Catalogue excerpt showing the 3 domed sides lite construction snail whistles

These models were later developed and in the 1930s had 4 sizes
(061 & 1/2 size added ) and another ACME LOGO embossed emblem of THE ACME logo replace the plain domed sides.
Very nice whistles and again many variations, see catalogue for 4 sizes starting
with the same 66 & 1/2 Model as the smaller but now with The  Acme Logo side.

Made in 4 Sizes 1930 Catalogue

There are few more themes of embossed sides button style snail whistles by ACME WHISTLES LTD. ( J. Hudson & Co. ) of which the dog head is the most famous but I will discuss this at some other time.

  • In 2005 I discovered a previously unknown similar Button style whistle with bubble top made by Alfred De Courcy, It was identified with the help of Mr. Gilchrist by the unique ‘beak’ – mouthpiece, construction which has the seam of the beak only at one side, Later on few more appeared and I realized they had few variations as well starting c. 1910s, all pre 1927 and made for the U.S.A market.
    ** A similar one, the Tudor Rose in silver not stamped Acme and with a wire loop
    top was observed and more common, I had nor examined it carefully yet.All rights for photos and article reserved to the author.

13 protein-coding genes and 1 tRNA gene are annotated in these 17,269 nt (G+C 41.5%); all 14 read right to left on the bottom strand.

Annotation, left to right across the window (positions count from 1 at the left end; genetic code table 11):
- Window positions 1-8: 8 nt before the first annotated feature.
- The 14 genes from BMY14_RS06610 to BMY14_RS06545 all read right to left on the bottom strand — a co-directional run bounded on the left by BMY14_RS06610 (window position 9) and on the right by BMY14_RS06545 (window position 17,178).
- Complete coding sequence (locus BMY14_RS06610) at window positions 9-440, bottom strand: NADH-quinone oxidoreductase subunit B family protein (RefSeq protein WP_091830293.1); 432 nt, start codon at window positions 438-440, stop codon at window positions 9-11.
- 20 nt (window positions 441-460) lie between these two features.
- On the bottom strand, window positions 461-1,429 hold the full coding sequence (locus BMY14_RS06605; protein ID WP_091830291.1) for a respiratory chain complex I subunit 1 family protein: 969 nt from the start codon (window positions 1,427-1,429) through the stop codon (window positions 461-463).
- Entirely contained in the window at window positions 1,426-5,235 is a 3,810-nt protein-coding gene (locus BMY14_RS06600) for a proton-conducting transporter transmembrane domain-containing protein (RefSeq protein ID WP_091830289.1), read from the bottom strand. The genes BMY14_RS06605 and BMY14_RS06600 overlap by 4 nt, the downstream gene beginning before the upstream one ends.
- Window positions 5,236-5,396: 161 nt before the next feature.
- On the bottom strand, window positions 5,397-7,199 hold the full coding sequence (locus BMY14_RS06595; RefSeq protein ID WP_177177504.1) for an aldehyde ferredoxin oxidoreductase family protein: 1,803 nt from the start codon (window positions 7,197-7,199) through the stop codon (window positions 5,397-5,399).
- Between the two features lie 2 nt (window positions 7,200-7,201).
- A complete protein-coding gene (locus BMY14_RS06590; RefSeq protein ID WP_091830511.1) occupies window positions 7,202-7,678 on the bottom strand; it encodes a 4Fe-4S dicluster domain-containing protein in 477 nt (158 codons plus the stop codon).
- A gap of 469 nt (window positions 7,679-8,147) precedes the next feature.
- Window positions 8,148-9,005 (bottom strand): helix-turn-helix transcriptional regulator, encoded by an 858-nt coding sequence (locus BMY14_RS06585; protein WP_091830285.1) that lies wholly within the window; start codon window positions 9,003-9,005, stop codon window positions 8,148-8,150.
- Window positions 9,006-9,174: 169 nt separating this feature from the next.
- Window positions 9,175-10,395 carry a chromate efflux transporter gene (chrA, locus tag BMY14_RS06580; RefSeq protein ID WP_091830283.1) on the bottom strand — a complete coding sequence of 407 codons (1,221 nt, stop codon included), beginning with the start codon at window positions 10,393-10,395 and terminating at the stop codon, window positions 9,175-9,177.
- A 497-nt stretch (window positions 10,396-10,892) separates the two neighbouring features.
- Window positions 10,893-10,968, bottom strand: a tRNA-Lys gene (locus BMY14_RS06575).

Contact info – info@avnerstrauss.com

Antique Whistles Ancien Sifflets Museum Appeaux, Appeau Merle

Continue reading Acme Whistles Registered 1911. Emblem Snail Whistles & Variations. Avner Strauss

Samuel Auld The Greatest Glasgow Whistle Maker. A. Strauss

Samuel Auld started making whistles in the earlier part of the 1870s, after Joining Westwood (See another article about a previously unknown maker J. Westwood which I found)  Auld partnership with Westwood at Globe Brass foundry  248 Gallowgate st. (Both were the sole partners dissolved on July 20 1877 and announced legally 31 October 1877.

Samuel Auld Glasgow 19th Century Double Snail Whistle, Whistle Museum

In 1877 Auld started his own Company on the same street (no. 240 later he would own and work from both 240 and 248) by 1878 he was listed as a well known Continue reading Samuel Auld The Greatest Glasgow Whistle Maker. A. Strauss

The First Known Dated Metropolitan Police Whistle 1821

Early ‘Bobbie Whistle’, Whale-Bone Pea Whistle Pre Metropolitan Police Constable Whistle from Hill’s Family.

1821 Early ‘Peeler’, ‘Bobbie Whistle’,Whale-Bone Pea Whistle Pre Metropolitan Police Constable Whistle from Hill’s Family.  The next email and photos I quote word for word with some private lines omitted, is from Mr. John Hill Noted for his Great Articles about Historic Places and Cultures among others.